A decade ago, Dutch retailer Ahold was present in 25 markets around the world.
As one of the first grocery retailers to embark on a major globalisation programme, Ahold soon recognised bigger is not always better and has since divested operations in most of its markets to focus on Europe and the US, the latter of which now accounts for 60% of group sales.
Despite a few further hiccups in the form of accounting scandals and high debt levels, Ahold is now showing true signs of recovery from its streamlined operations. Last week, the retailer reported a 3.4% rise in net sales for the fourth quarter and an 11% hike at constant exchange rates.
Its US division, which trades under the Stop & Shop and Giant banners across the Northeast, performed exceptionally well, adding $588m (£364m) to the top line. This comes as many of its stateside grocery competitors, including Belgium-based Delhaize, SuperValu and A&P are reporting negative sales growth.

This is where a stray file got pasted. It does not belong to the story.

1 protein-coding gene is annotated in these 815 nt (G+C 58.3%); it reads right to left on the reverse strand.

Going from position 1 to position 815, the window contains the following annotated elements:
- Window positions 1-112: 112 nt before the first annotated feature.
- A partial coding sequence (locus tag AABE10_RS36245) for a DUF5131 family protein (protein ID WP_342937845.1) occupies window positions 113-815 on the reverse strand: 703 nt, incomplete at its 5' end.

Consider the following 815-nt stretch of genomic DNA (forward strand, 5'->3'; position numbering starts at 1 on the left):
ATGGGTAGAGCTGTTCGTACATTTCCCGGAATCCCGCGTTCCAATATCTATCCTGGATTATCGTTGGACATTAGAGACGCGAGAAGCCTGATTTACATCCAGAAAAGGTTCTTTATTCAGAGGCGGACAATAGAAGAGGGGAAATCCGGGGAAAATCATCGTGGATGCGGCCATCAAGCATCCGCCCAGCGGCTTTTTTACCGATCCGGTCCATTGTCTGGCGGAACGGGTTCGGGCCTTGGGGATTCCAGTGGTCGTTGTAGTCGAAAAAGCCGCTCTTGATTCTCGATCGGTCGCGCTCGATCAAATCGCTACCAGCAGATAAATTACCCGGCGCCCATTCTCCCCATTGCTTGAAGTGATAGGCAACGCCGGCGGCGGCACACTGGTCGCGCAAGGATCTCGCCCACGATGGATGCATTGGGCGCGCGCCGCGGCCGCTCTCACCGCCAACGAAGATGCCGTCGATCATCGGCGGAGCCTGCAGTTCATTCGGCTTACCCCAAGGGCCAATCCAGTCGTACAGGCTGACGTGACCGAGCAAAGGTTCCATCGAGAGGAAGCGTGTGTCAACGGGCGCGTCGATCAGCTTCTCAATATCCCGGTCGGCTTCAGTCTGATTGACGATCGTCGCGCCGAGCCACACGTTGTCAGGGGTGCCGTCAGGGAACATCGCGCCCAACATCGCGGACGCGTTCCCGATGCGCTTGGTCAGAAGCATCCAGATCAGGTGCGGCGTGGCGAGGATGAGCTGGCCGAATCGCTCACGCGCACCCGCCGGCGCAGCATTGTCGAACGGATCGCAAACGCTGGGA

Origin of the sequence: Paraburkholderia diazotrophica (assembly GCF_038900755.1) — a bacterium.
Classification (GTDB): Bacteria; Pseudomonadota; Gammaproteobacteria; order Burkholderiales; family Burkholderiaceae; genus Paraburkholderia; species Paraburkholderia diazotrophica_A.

So what is Ahold doing right? While many retailers only began implementing cost-cutting measures at the onset of the recession, Ahold had been doing this for years as part of its reorganisation programme. Last year, the retailer hit its target of reducing operating costs by E500m (£437.8m) and is now embarking on a further E350m (£306.5m) in reductions.
The cost-cutting has helped improve Ahold’s overall price positioning, giving the grocer a headstart once the recession struck. Investment in store layout, technology and private label has also helped the retailer gain share in a difficult economy.
Now that Ahold is in better financial shape we are likely to see some mergers and acquisitions activity in the near future. “The past three years, we focused on repositioning ourselves, now it is time to grow,” chief executive John Rishton said last November.Ahold has since acquired Ukrop’s, a 25-store chain in Virginia, with more small-scale acquisitions likely to be on the horizon.
However, the retailer may find itself an acquisition target in the US thanks to its strong cash pile and low levels of debt. Tesco or Delhaize would be obvious fits.
For Tesco, an Ahold acquisition would give it immediate access to the lucrative Northeast through a big-box format. Meanwhile, provided they could get it past the Federal Trade Commission, a merger with Delhaize would make perfect geographic sense, creating a regional powerhouse covering most of the Eastern seaboard.